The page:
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Overweight people are seen as ‘too fat’ to commit crime

28 September 2015
Dr Julia Shaw (photo credit Boris Breuer)

Overweight individuals are less likely to be viewed as criminals according to a new study by Dr Julia Shaw at London South Bank University (LSBU)

Researchers at LSBU have examined the influence of body type on eyewitness perception of crimes, and if it led to similar bias as other factors such as race, age and gender.

Participants in the study – in the Journal Psychiatry, Psychology and Law – were shown one of two short videos, depicting a violent or non-violent robbery. In one video the victim had their wallet stolen, and then was violently assaulted and knocked to the ground. The other video displayed a non-violent crime where the perpetrator took the victim’s wallet by stealth. In each case, the crime was perpetrated by a person dressed to conceal their facial features and physique.

The study participants were then asked to identify the person they witnessed committing the crime from a suspect line-up of muscular, overweight and normal suspects. The photos in the line-up had been previously manipulated so that each face in the line-up was randomly assigned a body-type, as was possible due to clever photo editing.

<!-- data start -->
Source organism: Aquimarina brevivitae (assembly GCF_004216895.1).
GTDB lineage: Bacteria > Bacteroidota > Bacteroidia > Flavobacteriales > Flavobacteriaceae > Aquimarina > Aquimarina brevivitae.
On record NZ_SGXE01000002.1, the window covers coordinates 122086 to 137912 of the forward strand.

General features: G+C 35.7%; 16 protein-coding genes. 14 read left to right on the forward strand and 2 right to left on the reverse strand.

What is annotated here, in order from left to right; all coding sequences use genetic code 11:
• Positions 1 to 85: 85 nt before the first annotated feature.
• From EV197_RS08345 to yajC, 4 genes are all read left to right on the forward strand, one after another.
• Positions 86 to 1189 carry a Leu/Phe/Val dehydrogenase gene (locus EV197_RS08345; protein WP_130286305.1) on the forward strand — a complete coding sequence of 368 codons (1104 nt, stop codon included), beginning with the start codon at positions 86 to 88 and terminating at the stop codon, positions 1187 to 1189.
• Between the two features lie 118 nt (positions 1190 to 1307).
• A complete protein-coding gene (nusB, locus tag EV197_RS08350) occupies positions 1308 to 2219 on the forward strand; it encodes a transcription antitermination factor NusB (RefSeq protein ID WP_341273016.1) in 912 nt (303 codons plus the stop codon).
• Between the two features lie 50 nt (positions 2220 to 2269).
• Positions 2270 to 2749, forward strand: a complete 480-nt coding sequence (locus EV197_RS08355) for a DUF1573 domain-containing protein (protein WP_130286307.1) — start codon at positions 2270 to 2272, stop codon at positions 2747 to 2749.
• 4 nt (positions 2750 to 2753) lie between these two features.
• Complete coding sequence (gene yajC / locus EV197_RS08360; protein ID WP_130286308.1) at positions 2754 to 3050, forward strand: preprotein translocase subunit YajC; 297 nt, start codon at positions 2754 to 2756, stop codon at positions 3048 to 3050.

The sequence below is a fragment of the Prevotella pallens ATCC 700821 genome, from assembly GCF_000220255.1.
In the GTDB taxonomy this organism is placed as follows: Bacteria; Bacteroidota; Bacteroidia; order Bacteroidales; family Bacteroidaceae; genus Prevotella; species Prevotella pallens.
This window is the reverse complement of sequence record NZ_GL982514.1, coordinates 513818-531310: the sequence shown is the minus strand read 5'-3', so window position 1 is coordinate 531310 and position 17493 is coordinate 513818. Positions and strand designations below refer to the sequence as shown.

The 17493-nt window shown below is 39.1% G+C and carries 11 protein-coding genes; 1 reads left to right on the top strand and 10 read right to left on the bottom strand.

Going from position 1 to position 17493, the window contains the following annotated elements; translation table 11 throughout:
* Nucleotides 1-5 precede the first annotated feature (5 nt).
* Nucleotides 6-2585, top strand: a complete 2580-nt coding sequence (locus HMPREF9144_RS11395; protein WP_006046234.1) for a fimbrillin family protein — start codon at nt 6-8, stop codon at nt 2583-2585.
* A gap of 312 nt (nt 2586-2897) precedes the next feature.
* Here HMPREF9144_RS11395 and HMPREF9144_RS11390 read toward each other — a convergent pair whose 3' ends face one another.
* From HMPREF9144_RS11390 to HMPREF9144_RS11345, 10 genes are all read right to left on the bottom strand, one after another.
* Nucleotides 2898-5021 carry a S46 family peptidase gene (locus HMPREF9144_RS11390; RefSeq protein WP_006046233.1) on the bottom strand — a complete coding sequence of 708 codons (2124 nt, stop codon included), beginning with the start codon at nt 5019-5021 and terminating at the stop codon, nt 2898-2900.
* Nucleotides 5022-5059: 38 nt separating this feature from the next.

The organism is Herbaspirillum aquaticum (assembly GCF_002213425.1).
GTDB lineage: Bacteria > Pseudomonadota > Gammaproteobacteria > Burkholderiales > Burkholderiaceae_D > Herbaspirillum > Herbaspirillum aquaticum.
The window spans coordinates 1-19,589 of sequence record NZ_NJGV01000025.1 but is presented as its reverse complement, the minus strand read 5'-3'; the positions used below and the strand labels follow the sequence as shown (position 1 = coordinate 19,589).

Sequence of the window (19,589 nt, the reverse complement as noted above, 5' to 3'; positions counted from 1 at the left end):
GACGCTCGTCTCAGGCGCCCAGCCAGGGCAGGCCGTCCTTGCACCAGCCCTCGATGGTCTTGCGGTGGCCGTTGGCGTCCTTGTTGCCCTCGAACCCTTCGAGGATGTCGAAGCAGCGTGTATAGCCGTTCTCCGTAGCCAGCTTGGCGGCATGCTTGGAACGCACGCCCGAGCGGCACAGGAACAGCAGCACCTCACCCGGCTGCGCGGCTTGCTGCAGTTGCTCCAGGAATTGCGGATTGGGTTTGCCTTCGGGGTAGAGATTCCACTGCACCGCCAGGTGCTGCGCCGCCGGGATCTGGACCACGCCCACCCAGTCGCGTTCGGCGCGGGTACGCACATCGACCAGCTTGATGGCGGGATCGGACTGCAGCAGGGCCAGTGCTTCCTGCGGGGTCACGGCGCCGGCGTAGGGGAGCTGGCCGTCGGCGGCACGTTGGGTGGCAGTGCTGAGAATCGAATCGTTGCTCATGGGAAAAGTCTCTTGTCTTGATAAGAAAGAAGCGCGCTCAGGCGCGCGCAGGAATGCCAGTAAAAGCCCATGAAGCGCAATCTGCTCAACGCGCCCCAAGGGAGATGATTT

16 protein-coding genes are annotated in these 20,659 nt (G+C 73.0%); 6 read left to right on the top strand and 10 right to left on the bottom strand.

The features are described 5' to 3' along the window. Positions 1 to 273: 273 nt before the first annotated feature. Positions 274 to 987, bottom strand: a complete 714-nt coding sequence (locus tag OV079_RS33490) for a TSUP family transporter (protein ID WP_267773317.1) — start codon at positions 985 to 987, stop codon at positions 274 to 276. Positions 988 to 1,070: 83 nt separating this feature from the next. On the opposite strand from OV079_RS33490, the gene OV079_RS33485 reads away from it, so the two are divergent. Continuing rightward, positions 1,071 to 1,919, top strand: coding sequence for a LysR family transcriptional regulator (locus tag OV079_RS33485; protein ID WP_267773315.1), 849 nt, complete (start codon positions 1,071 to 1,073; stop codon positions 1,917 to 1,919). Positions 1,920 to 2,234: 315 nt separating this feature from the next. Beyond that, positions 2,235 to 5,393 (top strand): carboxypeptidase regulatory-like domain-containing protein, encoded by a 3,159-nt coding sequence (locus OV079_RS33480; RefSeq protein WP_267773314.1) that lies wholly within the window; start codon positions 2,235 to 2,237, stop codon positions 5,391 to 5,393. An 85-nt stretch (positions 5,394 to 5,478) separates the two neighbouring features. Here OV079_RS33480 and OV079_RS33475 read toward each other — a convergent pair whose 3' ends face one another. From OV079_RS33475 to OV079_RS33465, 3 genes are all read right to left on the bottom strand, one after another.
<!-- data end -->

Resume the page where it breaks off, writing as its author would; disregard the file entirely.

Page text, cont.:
Unbeknownst to the participants, the true perpetrator of the crime was not offered as a suspect choice in the line-up. This resulted in the participants having to rely on judgments regarding the suspects based on their own bias.

The results found that 51% of participants accused muscular suspects of being the perpetrator in the video. This was followed by 37% of participants selecting suspects of a normal weight. Only 10% of participants identified overweight suspects as the perpetrator.

Dr Julia Shaw (pictured), Senior Lecturer in Criminology at LSBU, said: “Stereotypes about body type may be getting in the way of justice. Our findings suggest that if you are an innocent suspect of a crime but happen to be muscular, you may be at a significant disadvantage.

“Body type is often overlooked as a basis for discrimination, and has rarely been examined in legal contexts. The present research is evidence that the body type of a suspect can impact the partiality of eye-witness accounts.

“It’s surprising that this was the outcome for both of our scenarios, a violent mugging and a simple theft. We may have expected that muscular body types may have played a bigger role in the scenario involving a physical altercation, but this was not the case. Muscular men were always at a disadvantage compared to individuals of other statures, regardless of the type of crime.

“In practice this means that police may benefit from ensuring that suspects in police line-ups are matched as much as possible on body type to avoid relying on stereotypes.” Dr Shaw added.

 
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